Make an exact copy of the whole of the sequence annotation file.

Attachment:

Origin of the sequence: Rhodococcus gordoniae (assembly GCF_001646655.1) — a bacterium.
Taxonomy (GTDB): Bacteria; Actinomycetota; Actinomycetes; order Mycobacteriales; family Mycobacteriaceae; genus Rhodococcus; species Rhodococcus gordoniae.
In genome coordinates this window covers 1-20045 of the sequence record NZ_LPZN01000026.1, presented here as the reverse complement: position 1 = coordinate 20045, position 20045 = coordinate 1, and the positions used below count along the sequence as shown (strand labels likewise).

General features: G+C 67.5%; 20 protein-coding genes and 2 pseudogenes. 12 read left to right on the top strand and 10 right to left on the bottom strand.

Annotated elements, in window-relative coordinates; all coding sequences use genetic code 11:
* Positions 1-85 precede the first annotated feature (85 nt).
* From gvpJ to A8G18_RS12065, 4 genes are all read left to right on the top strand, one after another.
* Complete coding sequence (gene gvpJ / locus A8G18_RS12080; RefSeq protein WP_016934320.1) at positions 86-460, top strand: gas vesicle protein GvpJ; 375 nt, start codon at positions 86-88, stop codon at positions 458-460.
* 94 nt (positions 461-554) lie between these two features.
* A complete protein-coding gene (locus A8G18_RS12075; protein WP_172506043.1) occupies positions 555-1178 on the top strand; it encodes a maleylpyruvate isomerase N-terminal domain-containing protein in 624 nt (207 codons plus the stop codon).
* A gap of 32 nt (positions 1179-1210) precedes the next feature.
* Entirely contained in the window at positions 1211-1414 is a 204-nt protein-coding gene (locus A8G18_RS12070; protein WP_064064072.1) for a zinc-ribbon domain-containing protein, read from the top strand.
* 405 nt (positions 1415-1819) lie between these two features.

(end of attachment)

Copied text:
Origin of the sequence: Rhodococcus gordoniae (assembly GCF_001646655.1) — a bacterium.
Taxonomy (GTDB): Bacteria; Actinomycetota; Actinomycetes; order Mycobacteriales; family Mycobacteriaceae; genus Rhodococcus; species Rhodococcus gordoniae.
In genome coordinates this window covers 1-20045 of the sequence record NZ_LPZN01000026.1, presented here as the reverse complement: position 1 = coordinate 20045, position 20045 = coordinate 1, and the positions used below count along the sequence as shown (strand labels likewise).

General features: G+C 67.5%; 20 protein-coding genes and 2 pseudogenes. 12 read left to right on the top strand and 10 right to left on the bottom strand.

Annotated elements, in window-relative coordinates; all coding sequences use genetic code 11:
* Positions 1-85 precede the first annotated feature (85 nt).
* From gvpJ to A8G18_RS12065, 4 genes are all read left to right on the top strand, one after another.
* Complete coding sequence (gene gvpJ / locus A8G18_RS12080; RefSeq protein WP_016934320.1) at positions 86-460, top strand: gas vesicle protein GvpJ; 375 nt, start codon at positions 86-88, stop codon at positions 458-460.
* 94 nt (positions 461-554) lie between these two features.
* A complete protein-coding gene (locus A8G18_RS12075; protein WP_172506043.1) occupies positions 555-1178 on the top strand; it encodes a maleylpyruvate isomerase N-terminal domain-containing protein in 624 nt (207 codons plus the stop codon).
* A gap of 32 nt (positions 1179-1210) precedes the next feature.
* Entirely contained in the window at positions 1211-1414 is a 204-nt protein-coding gene (locus A8G18_RS12070; protein WP_064064072.1) for a zinc-ribbon domain-containing protein, read from the top strand.
* 405 nt (positions 1415-1819) lie between these two features.